In Chatter (Crown, Jan.), psychology professor Kross looks at inner conversations people have with themselves.
What surprised you the most as you studied this topic?
I interviewed dozens of people for the book, representing different cultures and backgrounds. Some interviewees had achieved the highest levels of success in their careers; others were just trying to get by. Regardless of their differences, their experiences struggling with their inner voice were remarkably alike. That really struck me.
Why is sharing one’s troubles not always a good idea?
Decades of research indicate that talking to others isn’t always helpful; it can make us feel better or worse depending on who we talk to and what kinds of conversations we have. In the book, I break down some of the reasons why talking to others about our problems often backfires, and what we can do to make those conversations more productive. Of course, some people manage their chatter just fine using tools that don’t involve sharing with others, and I think that’s an important point to emphasize. Talking to someone else isn’t the only way to improve your chatter, though it certainly can have that effect if you have the right kind of conversation.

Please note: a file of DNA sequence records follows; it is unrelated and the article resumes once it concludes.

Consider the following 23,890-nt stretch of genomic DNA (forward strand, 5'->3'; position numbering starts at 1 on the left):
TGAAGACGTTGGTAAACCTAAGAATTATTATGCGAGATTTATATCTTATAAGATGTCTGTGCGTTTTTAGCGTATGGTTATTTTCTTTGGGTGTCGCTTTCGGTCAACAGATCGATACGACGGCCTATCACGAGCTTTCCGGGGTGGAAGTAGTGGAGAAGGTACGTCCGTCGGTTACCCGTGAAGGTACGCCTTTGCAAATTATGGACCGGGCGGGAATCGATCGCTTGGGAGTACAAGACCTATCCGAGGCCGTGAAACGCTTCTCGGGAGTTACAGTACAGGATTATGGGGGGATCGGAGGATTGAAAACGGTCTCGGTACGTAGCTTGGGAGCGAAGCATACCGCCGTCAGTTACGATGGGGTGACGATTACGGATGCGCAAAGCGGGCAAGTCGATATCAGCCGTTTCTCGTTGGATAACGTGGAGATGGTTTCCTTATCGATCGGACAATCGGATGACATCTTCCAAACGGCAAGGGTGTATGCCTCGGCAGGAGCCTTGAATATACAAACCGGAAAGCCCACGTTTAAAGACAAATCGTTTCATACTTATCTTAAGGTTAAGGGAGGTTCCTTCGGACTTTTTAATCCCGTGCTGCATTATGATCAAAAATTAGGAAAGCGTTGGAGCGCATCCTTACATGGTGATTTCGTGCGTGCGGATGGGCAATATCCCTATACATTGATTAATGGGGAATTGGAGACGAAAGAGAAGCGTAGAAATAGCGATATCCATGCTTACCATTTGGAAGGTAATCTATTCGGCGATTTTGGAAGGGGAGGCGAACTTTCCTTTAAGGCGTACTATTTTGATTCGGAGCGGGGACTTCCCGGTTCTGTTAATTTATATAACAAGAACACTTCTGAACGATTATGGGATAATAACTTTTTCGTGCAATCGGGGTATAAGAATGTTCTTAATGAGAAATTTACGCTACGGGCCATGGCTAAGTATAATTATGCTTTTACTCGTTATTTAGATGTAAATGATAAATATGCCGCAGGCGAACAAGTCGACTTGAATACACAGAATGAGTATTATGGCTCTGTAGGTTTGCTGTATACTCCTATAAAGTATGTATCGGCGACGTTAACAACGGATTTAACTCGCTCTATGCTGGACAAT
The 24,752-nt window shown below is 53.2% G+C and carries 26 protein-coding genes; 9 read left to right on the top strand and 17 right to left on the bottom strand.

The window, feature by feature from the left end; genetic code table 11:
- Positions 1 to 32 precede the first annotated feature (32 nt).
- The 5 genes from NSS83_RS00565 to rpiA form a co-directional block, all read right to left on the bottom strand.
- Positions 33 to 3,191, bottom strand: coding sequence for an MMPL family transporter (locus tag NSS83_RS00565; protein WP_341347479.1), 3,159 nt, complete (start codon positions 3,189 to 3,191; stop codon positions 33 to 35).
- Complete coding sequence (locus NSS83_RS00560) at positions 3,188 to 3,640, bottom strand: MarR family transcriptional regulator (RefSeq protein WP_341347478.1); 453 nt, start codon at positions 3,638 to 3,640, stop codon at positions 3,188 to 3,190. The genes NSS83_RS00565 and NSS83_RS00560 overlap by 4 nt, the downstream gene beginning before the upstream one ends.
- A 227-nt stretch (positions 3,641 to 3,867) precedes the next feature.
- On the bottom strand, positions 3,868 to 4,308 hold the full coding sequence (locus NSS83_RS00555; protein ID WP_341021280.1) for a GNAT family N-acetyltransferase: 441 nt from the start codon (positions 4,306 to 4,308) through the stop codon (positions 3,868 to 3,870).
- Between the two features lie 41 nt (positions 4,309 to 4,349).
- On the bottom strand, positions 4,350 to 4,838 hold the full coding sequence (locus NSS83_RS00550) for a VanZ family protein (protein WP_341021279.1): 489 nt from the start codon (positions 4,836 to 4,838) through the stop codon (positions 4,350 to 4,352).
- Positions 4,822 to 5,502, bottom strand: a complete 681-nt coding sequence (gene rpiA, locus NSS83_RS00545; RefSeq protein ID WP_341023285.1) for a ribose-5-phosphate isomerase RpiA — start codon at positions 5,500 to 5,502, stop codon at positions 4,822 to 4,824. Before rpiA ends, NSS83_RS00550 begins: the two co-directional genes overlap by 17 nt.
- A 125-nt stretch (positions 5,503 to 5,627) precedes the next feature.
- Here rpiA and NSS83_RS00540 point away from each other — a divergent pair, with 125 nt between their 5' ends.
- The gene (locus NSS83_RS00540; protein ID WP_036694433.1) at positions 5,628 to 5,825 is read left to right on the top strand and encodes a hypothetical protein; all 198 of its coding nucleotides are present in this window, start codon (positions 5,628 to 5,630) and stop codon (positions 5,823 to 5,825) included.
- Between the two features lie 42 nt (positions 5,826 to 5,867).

You reference rituals such as reciting the rosary as ways to manage anxiety. Are such rituals more effective if performed by believers?
There is evidence indicating that people benefit from rituals regardless of their belief in their efficacy. That said, I do think it is possible that devoted believers may derive added benefit from rituals. In that case, a person would be harnessing both the power of rituals and the power of belief to improve their chatter—a potentially potent combination of chatter-fighting tools.
How is using your own name in talking to yourself a tool for channeling thoughts productively?
It has to do with the ability of language to provide us with distance from our problems, which helps us think more objectively. Many people have had the experience of struggling to work through a problem on their own, but find it easy to advise others going through the same thing. Science shows that when the problem isn’t happening to you—when you have distance from the situation—it’s easier to offer sound advice. Using your name to talk to yourself plays on this mechanism. We typically use names to refer to other people. So, the idea is that when we use this word during self-talk, it leads us to think about ourselves similar to how we think about others, which provides us with the distance we need to work through our problems more objectively.